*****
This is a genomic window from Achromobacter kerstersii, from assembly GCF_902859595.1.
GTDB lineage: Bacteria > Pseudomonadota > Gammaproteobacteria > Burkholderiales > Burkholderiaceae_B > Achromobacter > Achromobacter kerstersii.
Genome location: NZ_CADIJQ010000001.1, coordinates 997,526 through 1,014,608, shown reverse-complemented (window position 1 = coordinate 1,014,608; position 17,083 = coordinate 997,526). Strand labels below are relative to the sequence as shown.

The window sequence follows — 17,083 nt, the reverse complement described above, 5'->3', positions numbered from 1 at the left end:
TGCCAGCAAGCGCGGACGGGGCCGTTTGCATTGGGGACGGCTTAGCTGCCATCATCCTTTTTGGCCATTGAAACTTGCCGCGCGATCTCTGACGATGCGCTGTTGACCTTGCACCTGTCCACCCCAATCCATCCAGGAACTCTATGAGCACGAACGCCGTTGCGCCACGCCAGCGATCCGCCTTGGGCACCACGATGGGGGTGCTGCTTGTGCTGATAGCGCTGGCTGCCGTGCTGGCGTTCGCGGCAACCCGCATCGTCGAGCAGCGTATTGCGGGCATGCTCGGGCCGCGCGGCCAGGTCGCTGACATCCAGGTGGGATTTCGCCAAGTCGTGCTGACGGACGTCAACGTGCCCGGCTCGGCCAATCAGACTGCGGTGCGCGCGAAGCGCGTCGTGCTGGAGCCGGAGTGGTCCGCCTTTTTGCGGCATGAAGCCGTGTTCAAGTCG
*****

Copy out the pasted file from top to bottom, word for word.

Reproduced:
This is a genomic window from Achromobacter kerstersii, from assembly GCF_902859595.1.
GTDB lineage: Bacteria > Pseudomonadota > Gammaproteobacteria > Burkholderiales > Burkholderiaceae_B > Achromobacter > Achromobacter kerstersii.
Genome location: NZ_CADIJQ010000001.1, coordinates 997,526 through 1,014,608, shown reverse-complemented (window position 1 = coordinate 1,014,608; position 17,083 = coordinate 997,526). Strand labels below are relative to the sequence as shown.

The window sequence follows — 17,083 nt, the reverse complement described above, 5'->3', positions numbered from 1 at the left end:
TGCCAGCAAGCGCGGACGGGGCCGTTTGCATTGGGGACGGCTTAGCTGCCATCATCCTTTTTGGCCATTGAAACTTGCCGCGCGATCTCTGACGATGCGCTGTTGACCTTGCACCTGTCCACCCCAATCCATCCAGGAACTCTATGAGCACGAACGCCGTTGCGCCACGCCAGCGATCCGCCTTGGGCACCACGATGGGGGTGCTGCTTGTGCTGATAGCGCTGGCTGCCGTGCTGGCGTTCGCGGCAACCCGCATCGTCGAGCAGCGTATTGCGGGCATGCTCGGGCCGCGCGGCCAGGTCGCTGACATCCAGGTGGGATTTCGCCAAGTCGTGCTGACGGACGTCAACGTGCCCGGCTCGGCCAATCAGACTGCGGTGCGCGCGAAGCGCGTCGTGCTGGAGCCGGAGTGGTCCGCCTTTTTGCGGCATGAAGCCGTGTTCAAGTCG